The Way Back is a drama that tries to fit itself into two different formulas at the same time. It is the story of a former high school basketball star returning to his old school to take over as coach for the worst team in the league. It is also about a man driven to self-destruction and alcoholism after a personal tragedy. It follows both the sports and addiction formulas decently, if very predictably. Where it struggles is in combining them into a single story. It tends to pause one as the other takes center stage for a bit, then they switch. It makes for an awkward pairing. Regardless, the movie works well enough in individual moments, thanks to a strong lead performance from Ben Affleck.
Jack Cunningham is a subject of concern for everyone in his life, most notably the wife he is separated from. He spends his days doing construction and his nights drinking himself to incoherence. Then, he gets a call asking him to step in at midseason as head basketball coach at the high school he went to, for a team that has not been good in decades.
The Way Back (103 minutes without the end credits) is essentially a character study. Despite being unsure of what it wants to say about him, it is very much focused on Jack Cunningham. It is at its best in the quiet moments, when it just allows Affleck to be this man, flaws and all. The look on his face when he has his first sip of beer of the day, like he needed it to survive. Or his slight smile when his team executes a play exactly as he drew it up. I believed director Gavin O’Connor, his cowriter, Brad Ingelsby, and Affleck understood this man, who he is and what he is going through. I also felt that way during his conversations with his wife, played by Janina Gavankar as a complicated woman who still cares for this man even if she can no longer handle being with him.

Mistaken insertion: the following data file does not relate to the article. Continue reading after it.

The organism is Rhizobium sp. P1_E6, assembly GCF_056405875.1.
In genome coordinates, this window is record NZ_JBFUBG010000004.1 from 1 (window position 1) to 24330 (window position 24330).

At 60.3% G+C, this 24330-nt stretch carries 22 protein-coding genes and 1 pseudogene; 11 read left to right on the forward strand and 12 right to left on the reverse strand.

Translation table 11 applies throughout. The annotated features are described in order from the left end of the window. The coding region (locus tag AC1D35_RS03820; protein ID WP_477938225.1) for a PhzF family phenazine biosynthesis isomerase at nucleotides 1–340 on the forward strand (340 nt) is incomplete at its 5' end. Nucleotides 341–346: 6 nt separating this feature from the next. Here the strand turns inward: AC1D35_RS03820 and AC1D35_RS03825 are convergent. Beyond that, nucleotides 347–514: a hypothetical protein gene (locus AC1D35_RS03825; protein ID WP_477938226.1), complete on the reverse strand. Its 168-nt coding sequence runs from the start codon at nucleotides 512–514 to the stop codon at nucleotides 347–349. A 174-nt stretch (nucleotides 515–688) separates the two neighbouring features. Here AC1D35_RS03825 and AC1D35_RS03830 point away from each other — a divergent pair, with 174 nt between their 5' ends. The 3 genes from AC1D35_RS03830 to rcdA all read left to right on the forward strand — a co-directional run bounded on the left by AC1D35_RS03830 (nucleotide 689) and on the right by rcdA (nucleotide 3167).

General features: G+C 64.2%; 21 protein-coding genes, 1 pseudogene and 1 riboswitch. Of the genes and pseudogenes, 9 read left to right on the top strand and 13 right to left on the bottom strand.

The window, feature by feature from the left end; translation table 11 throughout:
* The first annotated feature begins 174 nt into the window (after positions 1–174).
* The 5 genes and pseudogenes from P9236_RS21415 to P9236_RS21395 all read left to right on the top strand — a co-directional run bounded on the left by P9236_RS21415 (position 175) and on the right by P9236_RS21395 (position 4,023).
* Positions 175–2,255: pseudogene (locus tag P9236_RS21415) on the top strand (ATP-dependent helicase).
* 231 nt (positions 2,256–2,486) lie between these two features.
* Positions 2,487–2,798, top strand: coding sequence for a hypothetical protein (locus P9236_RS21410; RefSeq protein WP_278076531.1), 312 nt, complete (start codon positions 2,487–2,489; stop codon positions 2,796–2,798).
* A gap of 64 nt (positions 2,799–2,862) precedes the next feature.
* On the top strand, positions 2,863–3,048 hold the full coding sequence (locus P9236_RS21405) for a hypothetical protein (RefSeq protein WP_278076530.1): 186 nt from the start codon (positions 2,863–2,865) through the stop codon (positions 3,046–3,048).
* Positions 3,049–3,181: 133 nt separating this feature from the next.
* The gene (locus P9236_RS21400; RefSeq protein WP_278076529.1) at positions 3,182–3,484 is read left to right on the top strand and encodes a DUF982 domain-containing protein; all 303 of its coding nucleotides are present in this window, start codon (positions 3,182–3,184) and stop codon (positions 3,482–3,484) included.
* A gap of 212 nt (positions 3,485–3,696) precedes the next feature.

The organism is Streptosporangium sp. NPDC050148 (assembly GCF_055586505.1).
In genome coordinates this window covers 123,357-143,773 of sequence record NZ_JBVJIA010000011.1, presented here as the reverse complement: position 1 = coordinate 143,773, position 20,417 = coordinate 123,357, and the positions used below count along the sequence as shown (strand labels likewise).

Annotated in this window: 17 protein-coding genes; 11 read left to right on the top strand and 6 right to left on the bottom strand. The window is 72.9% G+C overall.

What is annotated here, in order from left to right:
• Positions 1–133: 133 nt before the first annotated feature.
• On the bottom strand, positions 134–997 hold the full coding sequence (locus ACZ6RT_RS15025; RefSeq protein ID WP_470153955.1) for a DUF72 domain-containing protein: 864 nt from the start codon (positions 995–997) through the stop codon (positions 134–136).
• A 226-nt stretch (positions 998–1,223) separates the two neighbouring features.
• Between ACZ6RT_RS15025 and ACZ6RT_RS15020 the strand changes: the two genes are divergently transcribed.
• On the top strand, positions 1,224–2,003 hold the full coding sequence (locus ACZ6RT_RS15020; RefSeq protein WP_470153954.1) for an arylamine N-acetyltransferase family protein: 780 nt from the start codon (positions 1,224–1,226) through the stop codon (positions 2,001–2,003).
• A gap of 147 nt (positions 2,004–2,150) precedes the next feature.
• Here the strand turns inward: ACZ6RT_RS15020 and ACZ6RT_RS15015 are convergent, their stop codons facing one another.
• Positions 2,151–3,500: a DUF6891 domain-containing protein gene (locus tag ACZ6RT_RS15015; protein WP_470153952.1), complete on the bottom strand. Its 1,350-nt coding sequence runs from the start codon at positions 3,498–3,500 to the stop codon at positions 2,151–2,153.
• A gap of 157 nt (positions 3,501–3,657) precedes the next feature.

The basketball scenes do not have the same impact. What keeps it interesting is that the games actually felt like basketball. The filmmakers captured it accurately enough that it seemed like the players were playing and Jack was coaching them. It was not just a bunch of stuff to build artificial on-court drama. The problem is none of the players are developed, so what happens to them is mostly inconsequential. Al Madrigal has the third biggest role as Jack’s assistant coach, but he is mainly there for reaction shots and exposition. If the basketball plot was given priority, perhaps that issue would have been solved. As it is, that material is more fun, while the addiction material has more power. They both come off as unfinished.
There were certainly times The Way Back felt honest, until it dove deeper into its formulas. Formulas exist because they generally work and they work individually here. The arc of the team’s season is exciting, albeit extremely familiar. Jack’s personal hardships contain the movie’s emotions, but then it is barely addressed for a long stretch, before it is needed again for the final act. The structure makes it a challenge for the disparate elements to connect with each other and they really do not. Though, mostly due to Affleck, its better qualities are good enough for a mild recommendation.
3 out of 5
Ben Affleck as Jack Cunningham
Janina Gavankar as Angela
Al Madrigal as Dan
Brandon Wilson as Brandon
Michaela Watkins as Beth
Directed by Gavin O’Connor
Screenplay by Brad Ingelsby and Gavin O’Connor